3. Part III of Epistle II also pertains to the idea of self-love and reason working together. It starts out talking about passions and how they are inherently selfish, but if the means to which these passions are sought out are fair, then there has been a proper balance of self-love and reason. Pope describes love, hope and joy as being “Fair treasure’s smiling train,”(Pope 117) while hate, fear and grief are “The family of pain.”(Pope 118) Too much of any of these things, whether they be from the negative or positive side, is a bad thing. There is a ratio of good to bad that man must reach to have a well balanced mind. We learn, grow, and gain character and perspective through the elements of this “Family of pain,”(Pope 118) while we get great rewards from love, hope and joy. While our goal as humans is to seek our pleasure and follow certain desires, there is always one overall passion that lives deep within us that guides us throughout life. The main points to take away from Section III of this Epistle is that there are many aspects to the life of man, and these aspects, both positive and negative, need to coexist harmoniously to achieve that balance for which man should strive.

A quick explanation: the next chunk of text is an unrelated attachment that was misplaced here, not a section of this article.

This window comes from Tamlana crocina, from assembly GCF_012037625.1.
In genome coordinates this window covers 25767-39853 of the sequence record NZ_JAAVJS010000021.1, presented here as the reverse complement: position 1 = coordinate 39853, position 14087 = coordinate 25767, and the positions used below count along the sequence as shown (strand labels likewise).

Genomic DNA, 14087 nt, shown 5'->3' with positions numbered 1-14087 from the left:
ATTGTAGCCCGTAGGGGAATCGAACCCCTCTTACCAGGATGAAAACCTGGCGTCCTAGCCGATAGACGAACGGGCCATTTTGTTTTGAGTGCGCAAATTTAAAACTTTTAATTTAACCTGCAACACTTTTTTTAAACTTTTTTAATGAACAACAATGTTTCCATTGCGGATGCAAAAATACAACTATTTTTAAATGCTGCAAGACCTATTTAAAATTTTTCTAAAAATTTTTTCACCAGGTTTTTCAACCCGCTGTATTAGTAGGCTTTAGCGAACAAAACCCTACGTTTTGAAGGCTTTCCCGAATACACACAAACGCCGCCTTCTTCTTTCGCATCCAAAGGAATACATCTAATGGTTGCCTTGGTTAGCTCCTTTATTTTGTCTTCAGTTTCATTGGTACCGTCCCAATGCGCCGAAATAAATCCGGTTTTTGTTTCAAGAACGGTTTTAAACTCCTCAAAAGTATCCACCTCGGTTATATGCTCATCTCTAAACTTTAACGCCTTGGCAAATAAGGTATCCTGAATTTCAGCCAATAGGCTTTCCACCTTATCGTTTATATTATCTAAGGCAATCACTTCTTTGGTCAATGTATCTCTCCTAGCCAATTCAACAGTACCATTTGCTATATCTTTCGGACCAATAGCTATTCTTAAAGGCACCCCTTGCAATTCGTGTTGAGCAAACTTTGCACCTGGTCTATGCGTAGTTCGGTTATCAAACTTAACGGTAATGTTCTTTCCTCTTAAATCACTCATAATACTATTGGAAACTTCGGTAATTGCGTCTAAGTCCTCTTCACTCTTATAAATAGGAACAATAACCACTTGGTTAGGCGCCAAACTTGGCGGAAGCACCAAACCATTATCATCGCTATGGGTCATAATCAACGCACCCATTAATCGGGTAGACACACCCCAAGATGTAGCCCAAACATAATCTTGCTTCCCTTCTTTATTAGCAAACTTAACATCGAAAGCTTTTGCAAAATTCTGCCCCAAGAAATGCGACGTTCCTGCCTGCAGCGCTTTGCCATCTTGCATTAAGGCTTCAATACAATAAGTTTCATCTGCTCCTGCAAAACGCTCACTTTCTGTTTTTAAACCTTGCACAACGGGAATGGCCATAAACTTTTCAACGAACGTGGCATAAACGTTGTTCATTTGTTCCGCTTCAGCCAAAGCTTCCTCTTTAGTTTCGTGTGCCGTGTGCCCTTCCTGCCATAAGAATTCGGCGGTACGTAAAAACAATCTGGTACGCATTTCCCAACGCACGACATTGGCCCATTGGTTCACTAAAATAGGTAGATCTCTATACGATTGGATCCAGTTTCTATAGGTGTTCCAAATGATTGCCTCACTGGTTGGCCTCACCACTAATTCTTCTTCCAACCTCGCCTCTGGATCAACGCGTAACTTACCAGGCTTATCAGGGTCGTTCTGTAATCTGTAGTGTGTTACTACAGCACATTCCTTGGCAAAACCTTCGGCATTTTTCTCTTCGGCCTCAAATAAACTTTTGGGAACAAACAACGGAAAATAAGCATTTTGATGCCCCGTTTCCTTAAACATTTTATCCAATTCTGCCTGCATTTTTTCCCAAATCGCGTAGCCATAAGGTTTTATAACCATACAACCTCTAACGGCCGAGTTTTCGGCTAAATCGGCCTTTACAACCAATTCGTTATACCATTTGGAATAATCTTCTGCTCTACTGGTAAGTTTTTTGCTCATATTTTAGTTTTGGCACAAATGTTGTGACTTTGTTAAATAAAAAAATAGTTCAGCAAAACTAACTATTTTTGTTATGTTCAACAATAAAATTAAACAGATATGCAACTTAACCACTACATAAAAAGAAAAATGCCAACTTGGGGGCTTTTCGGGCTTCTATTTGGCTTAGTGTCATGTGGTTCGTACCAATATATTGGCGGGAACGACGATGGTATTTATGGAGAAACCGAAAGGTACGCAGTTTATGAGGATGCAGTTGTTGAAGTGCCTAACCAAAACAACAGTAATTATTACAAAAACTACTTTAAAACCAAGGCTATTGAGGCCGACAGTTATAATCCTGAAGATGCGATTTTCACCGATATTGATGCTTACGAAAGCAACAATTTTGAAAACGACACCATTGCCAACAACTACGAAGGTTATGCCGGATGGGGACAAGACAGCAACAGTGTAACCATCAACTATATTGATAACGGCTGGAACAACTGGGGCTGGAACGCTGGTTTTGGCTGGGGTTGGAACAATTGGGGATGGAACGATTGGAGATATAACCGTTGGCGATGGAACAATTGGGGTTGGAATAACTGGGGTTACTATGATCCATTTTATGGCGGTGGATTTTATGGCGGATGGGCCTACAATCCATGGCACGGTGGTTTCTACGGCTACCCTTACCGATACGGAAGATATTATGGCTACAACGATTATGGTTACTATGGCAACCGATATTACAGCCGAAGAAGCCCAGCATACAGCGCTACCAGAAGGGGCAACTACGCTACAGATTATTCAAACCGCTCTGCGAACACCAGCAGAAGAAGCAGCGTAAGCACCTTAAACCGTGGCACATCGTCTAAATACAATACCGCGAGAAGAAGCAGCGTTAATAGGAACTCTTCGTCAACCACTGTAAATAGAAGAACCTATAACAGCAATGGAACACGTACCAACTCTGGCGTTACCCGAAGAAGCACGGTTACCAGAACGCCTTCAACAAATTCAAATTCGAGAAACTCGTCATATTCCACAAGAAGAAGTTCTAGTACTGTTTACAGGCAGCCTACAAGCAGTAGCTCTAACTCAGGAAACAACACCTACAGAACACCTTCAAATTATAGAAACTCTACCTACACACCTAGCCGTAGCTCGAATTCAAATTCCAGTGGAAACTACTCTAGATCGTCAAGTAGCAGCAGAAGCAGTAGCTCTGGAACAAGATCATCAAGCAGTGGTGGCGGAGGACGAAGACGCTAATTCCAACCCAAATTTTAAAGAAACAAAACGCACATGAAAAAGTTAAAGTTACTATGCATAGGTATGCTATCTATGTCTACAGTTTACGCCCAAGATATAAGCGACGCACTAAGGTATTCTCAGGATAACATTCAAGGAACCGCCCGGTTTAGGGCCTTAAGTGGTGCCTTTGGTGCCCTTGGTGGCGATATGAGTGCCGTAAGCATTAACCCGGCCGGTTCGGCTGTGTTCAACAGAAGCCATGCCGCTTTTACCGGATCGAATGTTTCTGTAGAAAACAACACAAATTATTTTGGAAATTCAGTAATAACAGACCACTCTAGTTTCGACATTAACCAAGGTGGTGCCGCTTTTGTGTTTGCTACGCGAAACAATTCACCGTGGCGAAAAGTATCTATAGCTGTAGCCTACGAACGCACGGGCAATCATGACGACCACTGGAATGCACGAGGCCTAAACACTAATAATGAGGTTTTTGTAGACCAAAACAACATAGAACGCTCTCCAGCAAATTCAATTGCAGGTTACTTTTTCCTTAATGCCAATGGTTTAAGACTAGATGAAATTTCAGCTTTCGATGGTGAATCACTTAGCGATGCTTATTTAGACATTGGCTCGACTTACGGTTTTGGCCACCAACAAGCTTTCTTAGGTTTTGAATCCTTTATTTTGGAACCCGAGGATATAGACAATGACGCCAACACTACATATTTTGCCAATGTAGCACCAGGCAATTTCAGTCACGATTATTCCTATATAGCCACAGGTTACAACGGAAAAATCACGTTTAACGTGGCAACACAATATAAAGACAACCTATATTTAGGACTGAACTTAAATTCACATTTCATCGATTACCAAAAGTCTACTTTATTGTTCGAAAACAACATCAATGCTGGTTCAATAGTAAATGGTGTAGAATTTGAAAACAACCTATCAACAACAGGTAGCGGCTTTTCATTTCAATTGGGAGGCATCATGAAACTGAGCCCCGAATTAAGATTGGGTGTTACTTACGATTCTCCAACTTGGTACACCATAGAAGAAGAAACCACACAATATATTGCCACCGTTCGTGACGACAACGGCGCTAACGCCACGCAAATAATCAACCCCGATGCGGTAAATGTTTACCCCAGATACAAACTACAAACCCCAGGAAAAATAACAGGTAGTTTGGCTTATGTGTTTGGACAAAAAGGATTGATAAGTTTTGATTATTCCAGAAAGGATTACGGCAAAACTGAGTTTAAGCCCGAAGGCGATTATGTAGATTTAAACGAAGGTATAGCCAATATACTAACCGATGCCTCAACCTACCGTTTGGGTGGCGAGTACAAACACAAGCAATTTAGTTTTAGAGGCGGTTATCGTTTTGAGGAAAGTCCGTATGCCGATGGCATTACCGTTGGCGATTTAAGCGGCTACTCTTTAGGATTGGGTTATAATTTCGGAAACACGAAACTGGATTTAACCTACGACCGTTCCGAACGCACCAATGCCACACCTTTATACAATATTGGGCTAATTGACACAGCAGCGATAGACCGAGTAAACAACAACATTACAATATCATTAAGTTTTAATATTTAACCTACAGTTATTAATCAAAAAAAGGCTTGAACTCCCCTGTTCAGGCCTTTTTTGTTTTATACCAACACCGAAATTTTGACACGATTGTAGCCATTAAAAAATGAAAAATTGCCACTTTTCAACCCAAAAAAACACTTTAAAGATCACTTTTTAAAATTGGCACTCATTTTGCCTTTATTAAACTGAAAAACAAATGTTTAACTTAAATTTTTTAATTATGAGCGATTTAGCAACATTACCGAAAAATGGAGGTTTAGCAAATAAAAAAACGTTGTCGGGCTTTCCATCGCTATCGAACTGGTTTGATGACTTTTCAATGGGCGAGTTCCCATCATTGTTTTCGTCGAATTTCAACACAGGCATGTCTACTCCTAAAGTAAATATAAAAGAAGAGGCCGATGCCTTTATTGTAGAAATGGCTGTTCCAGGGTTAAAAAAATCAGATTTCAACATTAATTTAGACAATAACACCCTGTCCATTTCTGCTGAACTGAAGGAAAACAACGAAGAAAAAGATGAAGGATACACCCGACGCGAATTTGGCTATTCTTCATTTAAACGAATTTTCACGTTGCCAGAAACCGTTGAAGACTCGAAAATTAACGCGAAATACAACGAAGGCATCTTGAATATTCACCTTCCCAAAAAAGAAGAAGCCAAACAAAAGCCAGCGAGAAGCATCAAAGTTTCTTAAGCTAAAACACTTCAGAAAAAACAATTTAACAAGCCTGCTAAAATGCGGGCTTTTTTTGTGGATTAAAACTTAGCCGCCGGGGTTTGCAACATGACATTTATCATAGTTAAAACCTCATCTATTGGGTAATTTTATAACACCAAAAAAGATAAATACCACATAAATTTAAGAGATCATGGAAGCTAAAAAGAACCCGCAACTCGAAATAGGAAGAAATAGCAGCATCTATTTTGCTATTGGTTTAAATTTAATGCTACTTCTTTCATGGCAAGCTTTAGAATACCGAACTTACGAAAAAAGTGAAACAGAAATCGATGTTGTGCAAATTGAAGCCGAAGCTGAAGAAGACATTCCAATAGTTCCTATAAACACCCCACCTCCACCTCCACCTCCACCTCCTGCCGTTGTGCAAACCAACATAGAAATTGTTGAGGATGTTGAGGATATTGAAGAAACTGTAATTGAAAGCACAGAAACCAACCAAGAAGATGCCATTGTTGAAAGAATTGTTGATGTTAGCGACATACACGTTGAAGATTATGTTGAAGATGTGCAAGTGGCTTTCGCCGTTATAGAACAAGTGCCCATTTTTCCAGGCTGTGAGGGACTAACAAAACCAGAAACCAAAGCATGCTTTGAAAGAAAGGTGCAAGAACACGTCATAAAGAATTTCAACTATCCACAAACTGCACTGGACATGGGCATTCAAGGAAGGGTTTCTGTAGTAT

4. The fourth section of Epistle II is very short. It starts off by asking what allows us to determine the difference between good and bad. The next line answers this question by saying that it is the God within our minds that allows us to make such judgements. This section finishes up by discussing virtue and vice. The relationship between these two qualities are interesting, for they can exist on their own but most often mix, and there is a fine line between something being a virtue and becoming a vice.

5. Section V is even shorter than section IV with just fourteen lines. It speaks only of the quality of vice. Vices are temptations that man must face on a consistent basis. A line that stands out from this says that when it comes to vices, “We first endure, then pity, then embrace.”(Pope 218) This means that vices start off as something we know is wrong, but over time they become an instinctive part of us if reason is not there to push them away.